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23 January 2009
Minister for the Environment Peter Garrett today launched the new Bitou bush management manual at La Perouse, on Sydney's south-eastern coastline.
Mr Garrett said the aggressive coastal weed bitou bush was one of 20 Weeds of National Significance (WoNS) and could out-compete or even totally eliminate native flora. In addition, the weed, which has invaded 80 per cent of the New South Wales coastline, could threaten the habitat of native fauna such as the eastern bristlebird, little tern and beach stone curlew.
La Perouse is home to the endangered ecological community Eastern Suburbs Banksia Scrub. This community of native species once occupied about 5300 ha between North Head and Botany Bay in the Sydney Basin Bioregion. Due to various threats including the invasion of exotic species like bitou bush and lantana, only 146 ha of the Eastern Suburbs Banksia Scrub remains on small pockets of land.
"Weeds like bitou bush pose a serious threat to Australia's native flora and fauna, but also to our primary industry. In fact, weeds are estimated to cost more than $3.4 billion to Australian agriculture every year," Mr Garrett said.
"In New South Wales alone, bitou bush invasion threatens more than 150 native plant species, three endangered plant populations, and 24 ecological communities. Bitou bush can also overtake access tracks, reducing the appeal of our beaches to visitors and locals alike."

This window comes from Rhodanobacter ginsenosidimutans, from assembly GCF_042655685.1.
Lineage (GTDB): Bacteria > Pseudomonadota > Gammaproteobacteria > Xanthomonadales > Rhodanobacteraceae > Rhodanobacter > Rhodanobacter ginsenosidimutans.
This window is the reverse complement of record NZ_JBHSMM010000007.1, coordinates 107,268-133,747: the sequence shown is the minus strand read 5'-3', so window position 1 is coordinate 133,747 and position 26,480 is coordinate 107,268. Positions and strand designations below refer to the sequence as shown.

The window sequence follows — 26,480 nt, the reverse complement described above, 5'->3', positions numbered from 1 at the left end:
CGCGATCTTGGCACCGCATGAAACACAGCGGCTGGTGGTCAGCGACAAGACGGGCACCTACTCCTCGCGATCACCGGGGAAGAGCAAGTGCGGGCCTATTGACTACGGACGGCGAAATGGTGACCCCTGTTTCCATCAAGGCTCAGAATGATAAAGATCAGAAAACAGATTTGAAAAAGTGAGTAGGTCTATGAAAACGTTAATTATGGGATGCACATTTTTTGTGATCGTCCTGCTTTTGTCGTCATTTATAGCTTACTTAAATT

"That's why it's so important we tackle weeds head-on with careful management strategies. The Bitou bush management manual, jointly funded by the Australian Government and the New South Wales Department of Environment and Climate Change, will give community volunteers and weed management professionals the most current information on best practice management of this nationally significant weed."
Mr Garrett praised the efforts of local governments, community volunteers, Landcare, Coastcare and Bushcare groups, along with National Parks volunteers, who invested more than $5.8 million in managing bitou bush in 2007/08. In the same period, the Australian Government invested more than $1.3 million towards this Weeds of National Significance program.
The Weeds of National Significance are 20 key weed species agreed by the Australian and all state and territory governments as the priority species for nationally coordinated action based on their invasiveness, potential to spread and environmental and socio-economic impacts.